- Tang: Open to adjusting dollar trading band (WSJ)
- U.S. Report to Warn on Cyberattack Threat From China (WSJ)
Albert Edwards: JPY devaluation exacerbates risk of China hard landing, drags them into currency warSubmitted by Daily Collateral on 03/08/2012 06:49 -0400
"We are a hair's breadth or, more exactly, one recession away from a market panic on outright deflation -- a panic that will send the central banks into a printing frenzy that will make their balance sheet expansion so far seem like a warm-up act for the main show." Albert Edwards
Perhaps not so shockingly, AP is reporting tonight that satellite images of Iranian military facilities show trucks and other earth moving vehicles. Diplomats, accredited to the IAEA, suggest this indicates attempted cleanup of radioactive traces possibly left by tests of a nuclear-weapon trigger. As sanctions grow more burdensome and Israel's pre-emptive rhetoric rises, the discovery of this sanitization effort only raises the stakes as the images are said to be very recent and updated constantly and suggest evidence of tests of a small experimental neutron device. This wouldn't be the first time a site has been 'sanitized' prior to IAEA inspector visits but as The Boston Globe reports IAEA expert teams have tried twice - and failed - in recent weeks to get Iranian permission to visit this area and now (following the apparent clean-up) they have finally been granted access. As the US, Britain, France, Germany, Russia, and China postpone their meeting, in an effort to find more moderate language to criticize Iran, it seems to us that actions may just start having more impact than words very soon.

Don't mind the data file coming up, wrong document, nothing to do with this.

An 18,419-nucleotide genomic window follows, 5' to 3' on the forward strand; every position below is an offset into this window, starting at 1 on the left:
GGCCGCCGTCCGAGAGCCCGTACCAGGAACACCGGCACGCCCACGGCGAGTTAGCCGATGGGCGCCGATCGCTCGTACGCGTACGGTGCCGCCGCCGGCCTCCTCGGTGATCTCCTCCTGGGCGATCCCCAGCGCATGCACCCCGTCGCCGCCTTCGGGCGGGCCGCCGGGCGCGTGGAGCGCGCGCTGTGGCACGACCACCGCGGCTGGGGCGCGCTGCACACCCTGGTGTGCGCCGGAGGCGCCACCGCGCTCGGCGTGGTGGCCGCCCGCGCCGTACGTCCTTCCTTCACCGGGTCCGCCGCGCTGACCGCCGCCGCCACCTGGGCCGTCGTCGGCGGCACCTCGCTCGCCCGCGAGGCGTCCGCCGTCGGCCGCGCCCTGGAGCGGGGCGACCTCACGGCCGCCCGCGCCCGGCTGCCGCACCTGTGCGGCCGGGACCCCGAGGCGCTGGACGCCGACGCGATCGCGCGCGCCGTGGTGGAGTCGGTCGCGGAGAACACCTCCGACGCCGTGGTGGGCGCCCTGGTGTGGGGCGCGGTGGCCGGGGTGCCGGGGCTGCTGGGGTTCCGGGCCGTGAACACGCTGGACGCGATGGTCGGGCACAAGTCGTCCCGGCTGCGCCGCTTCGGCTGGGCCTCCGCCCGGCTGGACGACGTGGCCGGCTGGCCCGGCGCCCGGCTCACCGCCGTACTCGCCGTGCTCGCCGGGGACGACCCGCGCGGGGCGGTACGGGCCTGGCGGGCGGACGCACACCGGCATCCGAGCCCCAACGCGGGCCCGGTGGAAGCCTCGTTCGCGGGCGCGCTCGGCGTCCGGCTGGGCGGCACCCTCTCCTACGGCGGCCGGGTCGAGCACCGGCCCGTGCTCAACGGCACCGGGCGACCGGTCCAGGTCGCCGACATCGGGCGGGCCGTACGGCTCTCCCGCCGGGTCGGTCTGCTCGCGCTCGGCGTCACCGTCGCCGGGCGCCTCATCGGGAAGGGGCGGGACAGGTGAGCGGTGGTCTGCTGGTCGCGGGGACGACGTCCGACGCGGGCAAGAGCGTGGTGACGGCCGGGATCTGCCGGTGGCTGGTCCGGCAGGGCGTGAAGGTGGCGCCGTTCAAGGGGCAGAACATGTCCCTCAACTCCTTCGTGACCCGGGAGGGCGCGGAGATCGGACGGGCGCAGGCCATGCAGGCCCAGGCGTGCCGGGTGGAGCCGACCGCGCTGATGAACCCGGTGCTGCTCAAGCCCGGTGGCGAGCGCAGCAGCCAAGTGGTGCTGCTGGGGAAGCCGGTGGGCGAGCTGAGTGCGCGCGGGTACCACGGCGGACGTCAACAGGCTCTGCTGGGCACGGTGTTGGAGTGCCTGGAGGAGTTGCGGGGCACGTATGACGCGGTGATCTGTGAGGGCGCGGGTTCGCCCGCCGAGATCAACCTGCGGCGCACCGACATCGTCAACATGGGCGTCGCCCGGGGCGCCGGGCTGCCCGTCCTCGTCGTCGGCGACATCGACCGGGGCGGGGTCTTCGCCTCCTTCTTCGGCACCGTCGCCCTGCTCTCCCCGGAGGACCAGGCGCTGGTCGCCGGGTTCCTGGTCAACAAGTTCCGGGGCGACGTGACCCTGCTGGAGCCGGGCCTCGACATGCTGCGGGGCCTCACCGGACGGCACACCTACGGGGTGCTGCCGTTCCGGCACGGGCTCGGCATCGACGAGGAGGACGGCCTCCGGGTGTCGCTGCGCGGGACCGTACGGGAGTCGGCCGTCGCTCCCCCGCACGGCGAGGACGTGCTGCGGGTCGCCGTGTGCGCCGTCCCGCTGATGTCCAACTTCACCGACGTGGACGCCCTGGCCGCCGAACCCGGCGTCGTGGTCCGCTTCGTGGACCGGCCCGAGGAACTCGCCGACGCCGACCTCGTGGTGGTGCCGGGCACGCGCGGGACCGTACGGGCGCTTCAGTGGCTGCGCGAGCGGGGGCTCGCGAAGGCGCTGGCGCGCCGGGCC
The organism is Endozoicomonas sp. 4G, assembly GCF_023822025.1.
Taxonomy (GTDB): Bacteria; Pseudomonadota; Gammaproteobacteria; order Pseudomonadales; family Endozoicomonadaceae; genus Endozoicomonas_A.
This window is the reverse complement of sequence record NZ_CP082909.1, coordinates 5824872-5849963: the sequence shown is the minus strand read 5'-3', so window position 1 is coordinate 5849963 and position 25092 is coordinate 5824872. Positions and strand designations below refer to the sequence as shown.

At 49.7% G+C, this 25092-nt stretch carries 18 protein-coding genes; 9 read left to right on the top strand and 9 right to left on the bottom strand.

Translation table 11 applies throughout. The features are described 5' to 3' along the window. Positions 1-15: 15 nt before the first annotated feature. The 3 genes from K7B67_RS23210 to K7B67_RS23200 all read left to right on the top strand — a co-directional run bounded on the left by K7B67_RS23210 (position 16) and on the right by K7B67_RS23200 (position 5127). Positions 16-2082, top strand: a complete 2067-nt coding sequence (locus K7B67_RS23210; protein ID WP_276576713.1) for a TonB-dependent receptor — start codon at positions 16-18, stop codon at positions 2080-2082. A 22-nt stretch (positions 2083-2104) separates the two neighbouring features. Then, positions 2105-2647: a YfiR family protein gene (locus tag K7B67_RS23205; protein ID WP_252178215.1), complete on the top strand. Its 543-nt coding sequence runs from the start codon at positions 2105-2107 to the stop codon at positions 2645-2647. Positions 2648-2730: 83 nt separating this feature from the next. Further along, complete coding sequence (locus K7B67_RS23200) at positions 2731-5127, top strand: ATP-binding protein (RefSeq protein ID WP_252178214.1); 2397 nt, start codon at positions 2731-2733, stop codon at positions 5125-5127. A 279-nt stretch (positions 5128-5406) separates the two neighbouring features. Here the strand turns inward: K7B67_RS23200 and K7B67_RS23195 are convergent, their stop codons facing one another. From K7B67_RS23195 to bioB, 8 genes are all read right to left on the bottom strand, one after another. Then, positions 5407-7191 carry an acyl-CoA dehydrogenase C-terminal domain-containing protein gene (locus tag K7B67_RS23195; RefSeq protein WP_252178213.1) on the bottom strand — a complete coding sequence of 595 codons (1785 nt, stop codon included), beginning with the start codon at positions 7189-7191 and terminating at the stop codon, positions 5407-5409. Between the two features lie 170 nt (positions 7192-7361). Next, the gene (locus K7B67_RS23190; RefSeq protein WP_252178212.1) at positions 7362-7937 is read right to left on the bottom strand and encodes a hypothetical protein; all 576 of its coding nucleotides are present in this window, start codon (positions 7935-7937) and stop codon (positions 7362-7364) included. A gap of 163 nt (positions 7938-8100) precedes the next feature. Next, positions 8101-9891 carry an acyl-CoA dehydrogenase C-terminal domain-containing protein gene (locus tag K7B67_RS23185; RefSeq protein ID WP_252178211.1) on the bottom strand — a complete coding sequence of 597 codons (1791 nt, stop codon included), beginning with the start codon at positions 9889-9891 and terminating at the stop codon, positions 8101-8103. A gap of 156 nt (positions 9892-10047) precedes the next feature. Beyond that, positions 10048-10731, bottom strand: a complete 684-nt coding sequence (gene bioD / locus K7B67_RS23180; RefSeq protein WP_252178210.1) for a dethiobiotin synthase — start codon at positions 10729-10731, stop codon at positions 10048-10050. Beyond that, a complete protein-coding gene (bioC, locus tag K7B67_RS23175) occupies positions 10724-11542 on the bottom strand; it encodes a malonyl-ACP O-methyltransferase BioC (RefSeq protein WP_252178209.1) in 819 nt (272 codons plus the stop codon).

Today we observed how as the US is considering releasing crude from its Political, pardon Strategic Petroleum Reserve, China was doing just the opposite. Now, in a further step confirming that China is acting as a much more rational capitalist power, and is rapidly encroaching on the "reserve" status of the sacrosanct USD, the FT writes that China intends to extend renminbi loans to other BRIC nations in "another step toward the internationalisation of its currency." To those following the stealthy Chinese incursion into currency markets as a dollar alternative, this is not news: already we know that China and Japan have bypassed the dollar entirely and now engage in direct bilateral trade using JPY and CNY (even as most other nations in Asia have developed bilateral agreements to transact in a non dollar basis). This is merely the latest incremental step which will see China become the dominant player in the currency arena, and further puts to doubt the fate of the US Dollar as the default currency. Of course, the market will not acknowledge any of this until the developing (i.e., non-insolvent world) is transacting entirely with US intermediation. And at that point, the US will be merely another Zimbabwe case study, where it can print all the money it wants to fund its deficit, and the only ones who care will be wheelbarrow manufacturers.
As US Contemplates Releasing Crude From The Strategic Reserve, China Resumes Building Emergency InventorySubmitted by Tyler Durden on 03/07/2012 11:46 -0400